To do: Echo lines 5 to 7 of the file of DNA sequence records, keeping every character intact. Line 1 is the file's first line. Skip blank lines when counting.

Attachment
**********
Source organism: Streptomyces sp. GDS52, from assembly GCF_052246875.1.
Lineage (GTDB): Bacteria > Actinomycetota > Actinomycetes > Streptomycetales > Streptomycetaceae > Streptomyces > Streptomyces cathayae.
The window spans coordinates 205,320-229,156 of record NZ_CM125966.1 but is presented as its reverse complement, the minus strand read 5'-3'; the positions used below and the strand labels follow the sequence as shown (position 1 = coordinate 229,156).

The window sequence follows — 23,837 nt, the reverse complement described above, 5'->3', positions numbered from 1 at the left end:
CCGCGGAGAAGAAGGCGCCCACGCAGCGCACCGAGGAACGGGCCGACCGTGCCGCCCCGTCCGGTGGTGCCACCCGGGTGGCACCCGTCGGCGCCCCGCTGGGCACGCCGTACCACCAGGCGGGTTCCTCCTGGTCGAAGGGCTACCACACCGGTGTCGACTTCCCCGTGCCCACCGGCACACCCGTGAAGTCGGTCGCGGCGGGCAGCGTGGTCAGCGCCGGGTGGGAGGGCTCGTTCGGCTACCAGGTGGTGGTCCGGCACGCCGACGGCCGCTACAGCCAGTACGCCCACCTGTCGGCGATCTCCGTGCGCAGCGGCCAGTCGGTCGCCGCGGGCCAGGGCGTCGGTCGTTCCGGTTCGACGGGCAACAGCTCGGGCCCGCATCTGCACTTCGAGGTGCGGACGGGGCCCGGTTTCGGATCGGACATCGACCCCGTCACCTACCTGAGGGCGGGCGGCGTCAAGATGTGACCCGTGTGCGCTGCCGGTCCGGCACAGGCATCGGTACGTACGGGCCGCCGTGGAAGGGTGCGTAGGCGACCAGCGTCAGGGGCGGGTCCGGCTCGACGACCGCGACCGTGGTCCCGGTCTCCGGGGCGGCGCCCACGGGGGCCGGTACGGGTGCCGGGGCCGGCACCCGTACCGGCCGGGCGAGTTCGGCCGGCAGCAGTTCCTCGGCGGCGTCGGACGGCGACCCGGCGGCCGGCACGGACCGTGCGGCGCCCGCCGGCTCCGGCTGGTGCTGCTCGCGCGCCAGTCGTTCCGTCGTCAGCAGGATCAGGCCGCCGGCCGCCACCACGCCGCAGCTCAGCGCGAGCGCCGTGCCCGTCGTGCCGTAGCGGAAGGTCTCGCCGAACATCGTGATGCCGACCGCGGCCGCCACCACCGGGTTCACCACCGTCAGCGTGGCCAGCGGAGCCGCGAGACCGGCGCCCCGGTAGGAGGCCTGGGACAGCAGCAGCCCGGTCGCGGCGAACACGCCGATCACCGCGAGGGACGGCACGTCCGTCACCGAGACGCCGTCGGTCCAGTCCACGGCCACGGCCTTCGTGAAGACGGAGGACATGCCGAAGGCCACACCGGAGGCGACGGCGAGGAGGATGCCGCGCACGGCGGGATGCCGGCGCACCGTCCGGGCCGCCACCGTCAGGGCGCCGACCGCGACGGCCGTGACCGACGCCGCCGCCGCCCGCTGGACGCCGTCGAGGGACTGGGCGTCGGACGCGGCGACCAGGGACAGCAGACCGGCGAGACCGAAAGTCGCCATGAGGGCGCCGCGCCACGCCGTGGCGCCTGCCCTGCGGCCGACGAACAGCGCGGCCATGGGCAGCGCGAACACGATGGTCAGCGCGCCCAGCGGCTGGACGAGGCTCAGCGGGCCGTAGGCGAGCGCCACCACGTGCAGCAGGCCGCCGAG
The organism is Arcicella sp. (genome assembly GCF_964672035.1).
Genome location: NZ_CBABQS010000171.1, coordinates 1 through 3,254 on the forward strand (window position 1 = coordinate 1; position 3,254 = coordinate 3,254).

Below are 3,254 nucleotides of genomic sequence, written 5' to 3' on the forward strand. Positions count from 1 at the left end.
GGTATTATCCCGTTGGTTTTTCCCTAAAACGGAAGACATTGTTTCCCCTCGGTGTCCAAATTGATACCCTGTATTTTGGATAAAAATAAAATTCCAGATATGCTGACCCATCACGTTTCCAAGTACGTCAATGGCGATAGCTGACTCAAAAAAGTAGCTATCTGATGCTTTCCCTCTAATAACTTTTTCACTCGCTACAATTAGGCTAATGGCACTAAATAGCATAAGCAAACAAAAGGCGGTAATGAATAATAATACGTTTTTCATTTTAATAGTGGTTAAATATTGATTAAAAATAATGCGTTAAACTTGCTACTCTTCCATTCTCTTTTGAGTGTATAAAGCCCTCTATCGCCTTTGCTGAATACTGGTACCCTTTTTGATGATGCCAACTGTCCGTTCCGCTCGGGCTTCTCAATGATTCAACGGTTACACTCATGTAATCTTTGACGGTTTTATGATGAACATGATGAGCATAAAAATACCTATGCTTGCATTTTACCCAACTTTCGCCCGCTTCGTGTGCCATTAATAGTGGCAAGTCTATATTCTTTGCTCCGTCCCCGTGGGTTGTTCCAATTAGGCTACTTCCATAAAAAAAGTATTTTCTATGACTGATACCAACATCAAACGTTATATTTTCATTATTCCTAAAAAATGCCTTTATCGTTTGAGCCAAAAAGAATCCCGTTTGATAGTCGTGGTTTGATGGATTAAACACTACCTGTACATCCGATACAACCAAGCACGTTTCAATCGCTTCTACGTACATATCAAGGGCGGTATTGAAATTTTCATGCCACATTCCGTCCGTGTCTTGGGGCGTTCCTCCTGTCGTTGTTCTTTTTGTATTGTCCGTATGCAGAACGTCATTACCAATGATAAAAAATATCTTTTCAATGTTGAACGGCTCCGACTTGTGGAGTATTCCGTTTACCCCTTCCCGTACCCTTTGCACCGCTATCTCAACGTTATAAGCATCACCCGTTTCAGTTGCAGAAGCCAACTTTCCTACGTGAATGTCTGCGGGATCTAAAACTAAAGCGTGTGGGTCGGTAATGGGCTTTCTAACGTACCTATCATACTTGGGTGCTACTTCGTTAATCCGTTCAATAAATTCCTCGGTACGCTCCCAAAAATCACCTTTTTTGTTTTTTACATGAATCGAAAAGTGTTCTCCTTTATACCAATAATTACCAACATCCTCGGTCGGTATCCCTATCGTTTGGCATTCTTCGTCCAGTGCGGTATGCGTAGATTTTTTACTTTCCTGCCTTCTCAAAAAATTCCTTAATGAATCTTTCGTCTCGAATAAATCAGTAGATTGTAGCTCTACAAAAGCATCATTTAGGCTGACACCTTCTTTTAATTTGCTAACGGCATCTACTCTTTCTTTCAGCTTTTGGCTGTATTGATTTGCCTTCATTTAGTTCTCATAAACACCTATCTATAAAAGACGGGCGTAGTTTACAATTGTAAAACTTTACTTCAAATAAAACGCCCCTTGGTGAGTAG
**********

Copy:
CCGCGGAGAAGAAGGCGCCCACGCAGCGCACCGAGGAACGGGCCGACCGTGCCGCCCCGTCCGGTGGTGCCACCCGGGTGGCACCCGTCGGCGCCCCGCTGGGCACGCCGTACCACCAGGCGGGTTCCTCCTGGTCGAAGGGCTACCACACCGGTGTCGACTTCCCCGTGCCCACCGGCACACCCGTGAAGTCGGTCGCGGCGGGCAGCGTGGTCAGCGCCGGGTGGGAGGGCTCGTTCGGCTACCAGGTGGTGGTCCGGCACGCCGACGGCCGCTACAGCCAGTACGCCCACCTGTCGGCGATCTCCGTGCGCAGCGGCCAGTCGGTCGCCGCGGGCCAGGGCGTCGGTCGTTCCGGTTCGACGGGCAACAGCTCGGGCCCGCATCTGCACTTCGAGGTGCGGACGGGGCCCGGTTTCGGATCGGACATCGACCCCGTCACCTACCTGAGGGCGGGCGGCGTCAAGATGTGACCCGTGTGCGCTGCCGGTCCGGCACAGGCATCGGTACGTACGGGCCGCCGTGGAAGGGTGCGTAGGCGACCAGCGTCAGGGGCGGGTCCGGCTCGACGACCGCGACCGTGGTCCCGGTCTCCGGGGCGGCGCCCACGGGGGCCGGTACGGGTGCCGGGGCCGGCACCCGTACCGGCCGGGCGAGTTCGGCCGGCAGCAGTTCCTCGGCGGCGTCGGACGGCGACCCGGCGGCCGGCACGGACCGTGCGGCGCCCGCCGGCTCCGGCTGGTGCTGCTCGCGCGCCAGTCGTTCCGTCGTCAGCAGGATCAGGCCGCCGGCCGCCACCACGCCGCAGCTCAGCGCGAGCGCCGTGCCCGTCGTGCCGTAGCGGAAGGTCTCGCCGAACATCGTGATGCCGACCGCGGCCGCCACCACCGGGTTCACCACCGTCAGCGTGGCCAGCGGAGCCGCGAGACCGGCGCCCCGGTAGGAGGCCTGGGACAGCAGCAGCCCGGTCGCGGCGAACACGCCGATCACCGCGAGGGACGGCACGTCCGTCACCGAGACGCCGTCGGTCCAGTCCACGGCCACGGCCTTCGTGAAGACGGAGGACATGCCGAAGGCCACACCGGAGGCGACGGCGAGGAGGATGCCGCGCACGGCGGGATGCCGGCGCACCGTCCGGGCCGCCACCGTCAGGGCGCCGACCGCGACGGCCGTGACCGACGCCGCCGCCGCCCGCTGGACGCCGTCGAGGGACTGGGCGTCGGACGCGGCGACCAGGGACAGCAGACCGGCGAGACCGAAAGTCGCCATGAGGGCGCCGCGCCACGCCGTGGCGCCTGCCCTGCGGCCGACGAACAGCGCGGCCATGGGCAGCGCGAACACGATGGTCAGCGCGCCCAGCGGCTGGACGAGGCTCAGCGGGCCGTAGGCGAGCGCCACCACGTGCAGCAGGCCGCCGAG
The organism is Arcicella sp. (genome assembly GCF_964672035.1).
Genome location: NZ_CBABQS010000171.1, coordinates 1 through 3,254 on the forward strand (window position 1 = coordinate 1; position 3,254 = coordinate 3,254).